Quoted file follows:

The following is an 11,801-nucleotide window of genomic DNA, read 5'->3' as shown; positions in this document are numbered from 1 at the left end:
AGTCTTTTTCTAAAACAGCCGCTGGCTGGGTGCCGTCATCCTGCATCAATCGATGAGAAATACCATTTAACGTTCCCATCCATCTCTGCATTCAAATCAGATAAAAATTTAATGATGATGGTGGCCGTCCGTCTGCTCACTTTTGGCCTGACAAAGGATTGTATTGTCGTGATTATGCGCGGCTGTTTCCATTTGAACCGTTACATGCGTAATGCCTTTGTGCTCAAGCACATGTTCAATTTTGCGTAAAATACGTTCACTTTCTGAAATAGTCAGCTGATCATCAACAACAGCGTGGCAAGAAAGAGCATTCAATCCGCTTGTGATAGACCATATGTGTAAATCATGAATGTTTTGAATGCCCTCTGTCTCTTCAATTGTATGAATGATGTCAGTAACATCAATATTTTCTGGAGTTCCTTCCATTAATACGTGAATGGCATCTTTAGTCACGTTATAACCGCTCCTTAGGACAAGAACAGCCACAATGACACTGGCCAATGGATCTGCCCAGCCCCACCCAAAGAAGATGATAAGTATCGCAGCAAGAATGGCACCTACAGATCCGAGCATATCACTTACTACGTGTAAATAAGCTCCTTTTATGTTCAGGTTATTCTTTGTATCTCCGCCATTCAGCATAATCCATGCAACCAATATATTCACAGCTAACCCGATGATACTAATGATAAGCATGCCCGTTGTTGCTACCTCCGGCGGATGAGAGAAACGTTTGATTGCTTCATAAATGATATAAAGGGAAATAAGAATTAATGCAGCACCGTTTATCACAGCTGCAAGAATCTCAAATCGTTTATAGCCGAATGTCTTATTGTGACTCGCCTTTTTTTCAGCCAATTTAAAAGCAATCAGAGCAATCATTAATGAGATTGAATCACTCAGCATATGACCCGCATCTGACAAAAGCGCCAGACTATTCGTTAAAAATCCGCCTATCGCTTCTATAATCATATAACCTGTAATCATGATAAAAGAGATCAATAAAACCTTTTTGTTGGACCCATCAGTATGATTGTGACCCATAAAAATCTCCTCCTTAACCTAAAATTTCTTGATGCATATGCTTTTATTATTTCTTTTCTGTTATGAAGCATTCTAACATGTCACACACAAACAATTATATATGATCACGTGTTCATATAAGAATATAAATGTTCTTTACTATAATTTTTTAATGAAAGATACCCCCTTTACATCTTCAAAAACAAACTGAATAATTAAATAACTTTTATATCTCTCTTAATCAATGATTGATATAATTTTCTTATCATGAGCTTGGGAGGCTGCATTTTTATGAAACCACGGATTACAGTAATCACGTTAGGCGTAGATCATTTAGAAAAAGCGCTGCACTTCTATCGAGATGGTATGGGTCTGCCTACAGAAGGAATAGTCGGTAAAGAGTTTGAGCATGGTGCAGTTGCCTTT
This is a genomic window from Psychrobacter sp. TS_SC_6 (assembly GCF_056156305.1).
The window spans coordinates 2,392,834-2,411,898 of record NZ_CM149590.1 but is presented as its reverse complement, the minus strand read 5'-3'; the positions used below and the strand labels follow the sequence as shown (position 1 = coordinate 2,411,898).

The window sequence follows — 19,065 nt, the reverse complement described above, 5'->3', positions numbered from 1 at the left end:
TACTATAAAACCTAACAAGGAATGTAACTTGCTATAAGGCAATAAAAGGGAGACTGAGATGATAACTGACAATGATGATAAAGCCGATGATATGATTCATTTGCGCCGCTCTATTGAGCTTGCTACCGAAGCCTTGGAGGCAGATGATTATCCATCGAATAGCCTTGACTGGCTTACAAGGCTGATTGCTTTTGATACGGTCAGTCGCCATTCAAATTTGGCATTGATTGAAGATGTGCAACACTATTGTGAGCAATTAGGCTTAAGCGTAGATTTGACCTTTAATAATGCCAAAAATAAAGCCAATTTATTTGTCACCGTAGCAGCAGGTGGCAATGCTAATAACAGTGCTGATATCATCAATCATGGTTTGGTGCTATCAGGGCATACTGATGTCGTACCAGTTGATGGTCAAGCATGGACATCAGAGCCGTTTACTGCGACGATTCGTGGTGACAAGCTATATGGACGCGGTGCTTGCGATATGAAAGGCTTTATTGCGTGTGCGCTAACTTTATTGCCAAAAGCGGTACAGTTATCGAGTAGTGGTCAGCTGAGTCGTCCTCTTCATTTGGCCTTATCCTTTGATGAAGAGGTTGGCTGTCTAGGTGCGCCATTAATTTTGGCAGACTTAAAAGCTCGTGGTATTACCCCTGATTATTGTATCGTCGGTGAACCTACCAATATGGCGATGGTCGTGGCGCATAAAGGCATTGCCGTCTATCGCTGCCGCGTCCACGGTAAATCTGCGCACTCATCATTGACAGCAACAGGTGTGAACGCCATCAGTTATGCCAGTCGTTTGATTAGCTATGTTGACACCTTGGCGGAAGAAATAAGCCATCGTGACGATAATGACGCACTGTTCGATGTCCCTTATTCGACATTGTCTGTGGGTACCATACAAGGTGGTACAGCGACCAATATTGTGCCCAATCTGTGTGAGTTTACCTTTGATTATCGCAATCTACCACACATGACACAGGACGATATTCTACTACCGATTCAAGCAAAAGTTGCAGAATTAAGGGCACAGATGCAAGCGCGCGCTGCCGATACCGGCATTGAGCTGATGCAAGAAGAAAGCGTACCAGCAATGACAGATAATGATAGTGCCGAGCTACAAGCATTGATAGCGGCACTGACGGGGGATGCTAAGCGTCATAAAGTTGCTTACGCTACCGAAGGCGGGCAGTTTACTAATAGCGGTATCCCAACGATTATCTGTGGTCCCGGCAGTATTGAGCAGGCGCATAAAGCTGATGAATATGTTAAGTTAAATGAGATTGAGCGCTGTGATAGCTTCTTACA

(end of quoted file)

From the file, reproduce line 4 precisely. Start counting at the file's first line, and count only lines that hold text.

The window spans coordinates 2,392,834-2,411,898 of record NZ_CM149590.1 but is presented as its reverse complement, the minus strand read 5'-3'; the positions used below and the strand labels follow the sequence as shown (position 1 = coordinate 2,411,898).